Pace: 8:13
Boston Qualifier: Yes; Half-split according to Garmin: 1:47:31/1:47:25

15 minute PR!!!

Background: After last Octobers Marine Corps Marathon where I set a PR of 3:50, I decided that a BQ for 2012 was in reach. An AG change in the summer of 2011 would put 3:45 as my qualifying time for 2012. I started building up my miles after the holidays, racing 5K’s and 10K’s for practice setting new PR’s on a regular basis. One of my referral threads was the one by Jim24315 on KR (http://www.kickrunners.com/forum/thread/17424/boston-qualifying-are-you-on-the-edge ). After running the A2A half-marathon in March with a PR  I set about to make a plan for the fall, using information from KR and RA (Masters groups and 2000/yr group) along with Jim24315′s thread, and Pfitzingers & Daniels books.  Now it was time to find a fall marathon (that would BQ me for 2012) for my first BQ attempt. I had the choices narrowed down to Royal Victoria, Niagara Falls,TCM, or Baystate. Fall in New England sounded great to the wife, so I signed up for Baystate in Lowell, MA. Then came time to implement the training, along with a very hot & humid summer in Oklahoma.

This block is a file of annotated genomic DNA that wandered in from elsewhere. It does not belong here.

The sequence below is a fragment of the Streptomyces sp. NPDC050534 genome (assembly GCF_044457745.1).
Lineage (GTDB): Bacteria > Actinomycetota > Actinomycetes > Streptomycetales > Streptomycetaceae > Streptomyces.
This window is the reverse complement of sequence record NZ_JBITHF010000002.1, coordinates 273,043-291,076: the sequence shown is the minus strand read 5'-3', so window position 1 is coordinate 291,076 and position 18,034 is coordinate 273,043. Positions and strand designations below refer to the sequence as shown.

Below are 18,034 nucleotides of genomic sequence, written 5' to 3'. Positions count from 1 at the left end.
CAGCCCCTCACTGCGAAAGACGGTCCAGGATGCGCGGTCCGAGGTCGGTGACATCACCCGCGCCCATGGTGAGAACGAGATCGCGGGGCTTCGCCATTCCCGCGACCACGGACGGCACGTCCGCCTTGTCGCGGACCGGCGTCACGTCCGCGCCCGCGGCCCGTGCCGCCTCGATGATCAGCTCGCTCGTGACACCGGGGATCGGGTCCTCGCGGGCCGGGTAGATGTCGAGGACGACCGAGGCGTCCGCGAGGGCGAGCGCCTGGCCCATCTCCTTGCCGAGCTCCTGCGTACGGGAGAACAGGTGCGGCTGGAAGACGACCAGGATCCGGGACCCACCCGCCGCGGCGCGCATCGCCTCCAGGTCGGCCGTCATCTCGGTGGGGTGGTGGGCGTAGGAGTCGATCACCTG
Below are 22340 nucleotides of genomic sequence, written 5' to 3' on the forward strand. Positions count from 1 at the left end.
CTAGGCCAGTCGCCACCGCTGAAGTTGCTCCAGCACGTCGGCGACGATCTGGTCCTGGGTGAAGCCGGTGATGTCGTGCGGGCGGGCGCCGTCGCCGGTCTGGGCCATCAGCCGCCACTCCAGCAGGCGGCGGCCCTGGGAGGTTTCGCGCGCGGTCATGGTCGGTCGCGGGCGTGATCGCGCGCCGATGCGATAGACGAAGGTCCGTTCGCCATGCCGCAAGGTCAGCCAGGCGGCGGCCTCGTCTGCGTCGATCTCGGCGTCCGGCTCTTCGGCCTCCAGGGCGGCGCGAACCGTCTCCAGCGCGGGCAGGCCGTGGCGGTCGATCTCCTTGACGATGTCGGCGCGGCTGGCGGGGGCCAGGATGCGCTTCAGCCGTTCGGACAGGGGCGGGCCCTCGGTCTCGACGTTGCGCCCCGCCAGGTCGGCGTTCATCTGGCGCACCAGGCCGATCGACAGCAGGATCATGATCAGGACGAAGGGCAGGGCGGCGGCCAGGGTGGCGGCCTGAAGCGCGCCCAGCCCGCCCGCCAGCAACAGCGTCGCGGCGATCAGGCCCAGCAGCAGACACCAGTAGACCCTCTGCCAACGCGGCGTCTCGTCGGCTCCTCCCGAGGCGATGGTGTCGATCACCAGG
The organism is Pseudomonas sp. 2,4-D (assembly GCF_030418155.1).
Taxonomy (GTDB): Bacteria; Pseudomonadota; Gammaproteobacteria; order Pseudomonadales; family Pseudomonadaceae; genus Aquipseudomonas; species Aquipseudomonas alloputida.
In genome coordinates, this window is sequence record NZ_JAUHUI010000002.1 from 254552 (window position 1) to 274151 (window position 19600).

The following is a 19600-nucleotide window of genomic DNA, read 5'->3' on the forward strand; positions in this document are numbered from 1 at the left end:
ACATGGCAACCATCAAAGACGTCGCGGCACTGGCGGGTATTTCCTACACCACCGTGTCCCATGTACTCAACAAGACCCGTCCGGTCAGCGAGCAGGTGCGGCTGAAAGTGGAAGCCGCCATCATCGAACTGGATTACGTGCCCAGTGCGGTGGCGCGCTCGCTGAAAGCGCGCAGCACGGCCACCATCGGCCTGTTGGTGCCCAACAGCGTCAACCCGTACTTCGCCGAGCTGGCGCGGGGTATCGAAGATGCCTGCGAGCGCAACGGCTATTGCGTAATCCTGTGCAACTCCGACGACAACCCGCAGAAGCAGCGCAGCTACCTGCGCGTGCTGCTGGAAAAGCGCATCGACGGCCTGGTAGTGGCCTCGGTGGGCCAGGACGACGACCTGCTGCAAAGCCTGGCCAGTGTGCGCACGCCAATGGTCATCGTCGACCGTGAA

Prelude: Three weeks before the race, DW and I had a trip to Paris (I ran a 16K race there too, of course). Three days after getting back, I got a horrible cold causing me to really back off on my running. Even the week before the race, I was still suffering from some upper respiratory problems from it that would not get better. I thought I was doomed, but once you’re signed up, you have to follow through. Other than the issues with the cold though, taper madness was at the minimum.